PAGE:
As stated in the official documentation, pod anti-affinity allows you to constrain which nodes your pod is eligible to be scheduled based on labels on pods that are already running on the node rather than based on labels on nodes. The rule is of the form “this pod should not run in X if that X is already running one or more pods that meet rule Y”. Y is expressed as a LabelSelector.

          Conceptually X is a topology domain like a node, cloud provider zone, cloud provider region, etc. You express it using a topologyKey .

          In the example below, a pod cannot be scheduled in a node that is already running a pod with the label app: app-name .

                - labelSelector:
                    - key: app
                      operator: In
                      - app-name

          Up until recently, we’ve been using pod anti-affinity to spread pods across spot instances, reducing the risk of downtime. However, pod anti-affinity doesn’t work very well when you have an application with a large number of replicas, or that scales up and down based on a cron schedule (have a look at my article about Event Driven Autoscaling). For example, an application scaling up to 30 pods would require 30 different nodes to schedule all 30 pods. This is not efficient nor performant, as the application would have to wait for new nodes to be added to the cluster, and these nodes will be most likely half empty.

          Pod Topology Spread Constraints fixes this issue.

          Pod Topology Spread Constraints

          Promoted to stable in Kubernetes v1.19, Pod Topology Spread Constraints helps you control how Pods are spread across your cluster among domains such as regions, zones, nodes, and other user-defined topology domains. This can help achieving high availability as well as efficient resource utilisation.

          With the following configuration, we are able to schedule pods evenly across different availability zones, and across different nodes:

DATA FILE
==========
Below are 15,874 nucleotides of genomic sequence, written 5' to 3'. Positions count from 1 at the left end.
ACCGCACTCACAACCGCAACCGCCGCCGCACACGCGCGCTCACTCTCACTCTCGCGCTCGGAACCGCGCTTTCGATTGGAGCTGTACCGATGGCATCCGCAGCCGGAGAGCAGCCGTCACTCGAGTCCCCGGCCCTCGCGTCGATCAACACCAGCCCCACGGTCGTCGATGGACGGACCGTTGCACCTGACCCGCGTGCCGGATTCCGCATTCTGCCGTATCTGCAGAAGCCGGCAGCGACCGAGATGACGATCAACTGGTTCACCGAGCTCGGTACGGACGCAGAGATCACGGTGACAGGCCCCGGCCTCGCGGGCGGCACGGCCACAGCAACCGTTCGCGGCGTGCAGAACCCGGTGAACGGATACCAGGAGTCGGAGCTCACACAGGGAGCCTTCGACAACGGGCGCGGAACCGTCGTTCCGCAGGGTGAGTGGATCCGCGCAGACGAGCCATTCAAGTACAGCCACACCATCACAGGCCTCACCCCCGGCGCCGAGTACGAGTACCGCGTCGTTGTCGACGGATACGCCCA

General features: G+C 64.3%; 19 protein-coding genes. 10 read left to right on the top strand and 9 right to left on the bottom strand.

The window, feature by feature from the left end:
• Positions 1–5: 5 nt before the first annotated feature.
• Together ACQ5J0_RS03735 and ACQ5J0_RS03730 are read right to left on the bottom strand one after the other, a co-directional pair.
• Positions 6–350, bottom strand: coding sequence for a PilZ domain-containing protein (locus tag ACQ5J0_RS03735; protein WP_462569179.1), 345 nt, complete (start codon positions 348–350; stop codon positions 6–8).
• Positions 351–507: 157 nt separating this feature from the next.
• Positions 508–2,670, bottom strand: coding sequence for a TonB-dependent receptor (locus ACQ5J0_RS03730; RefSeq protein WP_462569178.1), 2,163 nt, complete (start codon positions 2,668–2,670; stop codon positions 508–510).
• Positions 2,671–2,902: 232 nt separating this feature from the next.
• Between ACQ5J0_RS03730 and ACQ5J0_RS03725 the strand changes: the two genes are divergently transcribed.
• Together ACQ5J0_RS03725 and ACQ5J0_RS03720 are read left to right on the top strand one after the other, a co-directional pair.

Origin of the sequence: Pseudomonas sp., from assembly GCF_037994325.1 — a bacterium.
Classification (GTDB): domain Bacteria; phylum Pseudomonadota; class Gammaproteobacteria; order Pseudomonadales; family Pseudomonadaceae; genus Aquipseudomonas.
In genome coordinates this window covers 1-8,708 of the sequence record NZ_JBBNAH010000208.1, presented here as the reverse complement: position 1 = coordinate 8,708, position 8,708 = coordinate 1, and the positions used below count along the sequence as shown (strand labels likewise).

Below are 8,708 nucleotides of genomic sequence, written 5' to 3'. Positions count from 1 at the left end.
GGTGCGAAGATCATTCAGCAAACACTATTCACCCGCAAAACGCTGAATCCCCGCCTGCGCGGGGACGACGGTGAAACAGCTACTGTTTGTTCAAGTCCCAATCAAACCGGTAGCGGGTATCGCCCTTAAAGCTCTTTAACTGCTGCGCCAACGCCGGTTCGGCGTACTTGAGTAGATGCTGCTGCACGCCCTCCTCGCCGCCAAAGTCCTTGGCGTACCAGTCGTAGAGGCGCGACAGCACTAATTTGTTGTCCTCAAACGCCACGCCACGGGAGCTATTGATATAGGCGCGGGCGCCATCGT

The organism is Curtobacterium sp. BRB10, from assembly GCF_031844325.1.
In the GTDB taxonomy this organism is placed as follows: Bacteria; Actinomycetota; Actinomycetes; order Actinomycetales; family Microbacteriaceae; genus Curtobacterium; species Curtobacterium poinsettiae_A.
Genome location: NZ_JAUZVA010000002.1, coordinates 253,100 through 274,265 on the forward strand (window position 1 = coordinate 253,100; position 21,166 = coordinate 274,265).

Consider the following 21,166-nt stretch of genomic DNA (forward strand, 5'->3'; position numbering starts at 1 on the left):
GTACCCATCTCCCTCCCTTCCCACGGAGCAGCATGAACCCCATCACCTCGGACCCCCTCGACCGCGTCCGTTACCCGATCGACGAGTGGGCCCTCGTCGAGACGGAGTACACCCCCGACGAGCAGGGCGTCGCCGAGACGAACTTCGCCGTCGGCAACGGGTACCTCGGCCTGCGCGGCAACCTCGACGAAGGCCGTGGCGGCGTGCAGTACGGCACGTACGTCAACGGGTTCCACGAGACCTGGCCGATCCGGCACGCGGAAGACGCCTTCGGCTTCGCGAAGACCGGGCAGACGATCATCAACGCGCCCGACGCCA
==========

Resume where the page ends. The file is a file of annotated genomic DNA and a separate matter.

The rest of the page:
- labelSelector:
                  app: test-svc
              maxSkew: 1
              whenUnsatisfiable: DoNotSchedule
            - labelSelector:
                  app: test-svc
              maxSkew: 2
              whenUnsatisfiable: ScheduleAnyway

          Unlike pod anti-affinity, with Pod Topology Spread Constraints we could have multiple pods for the same application running in the same node. However, as we make use of 3 availability zones, the first topology constraint will make sure there are at least 3 pods running in 3 different instances. The second topology constraint will try to schedule the 4th pod in a different instance (topologyKey: ), but this is not guaranteed (ScheduleAnyway tells the scheduler to still schedule it while prioritising nodes that minimize the skew).

          maxSkew describes the degree to which Pods may be unevenly distributed. You must specify this field and the number must be greater than zero. Its semantics differ according to the value of whenUnsatisfiable:

              Other settings that help with reliability

              There are other settings that will help running highly available applications in Kubernetes, whether you do it in Spot instances or not

              Horizontal Pod Autoscaling (HPA): automatically updates a workload resource (such as a Deployment or StatefulSet), with the aim of automatically scaling the workload to match demand (i.e. CPU, memory, or any other metric if you’re using a metrics adapter, like KEDA).

              Termination grace period: after a SIGTERM signal is sent to the pod, Kubernetes waits for a specified time called the termination grace period. By default, this is 30 seconds.

              If your app finishes shutting down and exits before the terminationGracePeriod is done, Kubernetes moves to the next step immediately. If your pod usually takes longer than 30 seconds to shut down, make sure you increase the grace period.

              rollingUpdate strategy: set the right values for maxSurge, maxUnavailable parameters in your rolling update strategy to avoid having multiple copies of your application down during a rollout.


              Using Spot instances to run resilient production workloads is not as scary as it could sound if applications are configured following some (or all) of the parameters mentioned in this article. We’ve been doing this since the very beginning, taking advantage of cost savings, while achieving high levels of reliability to give the best experience to our members.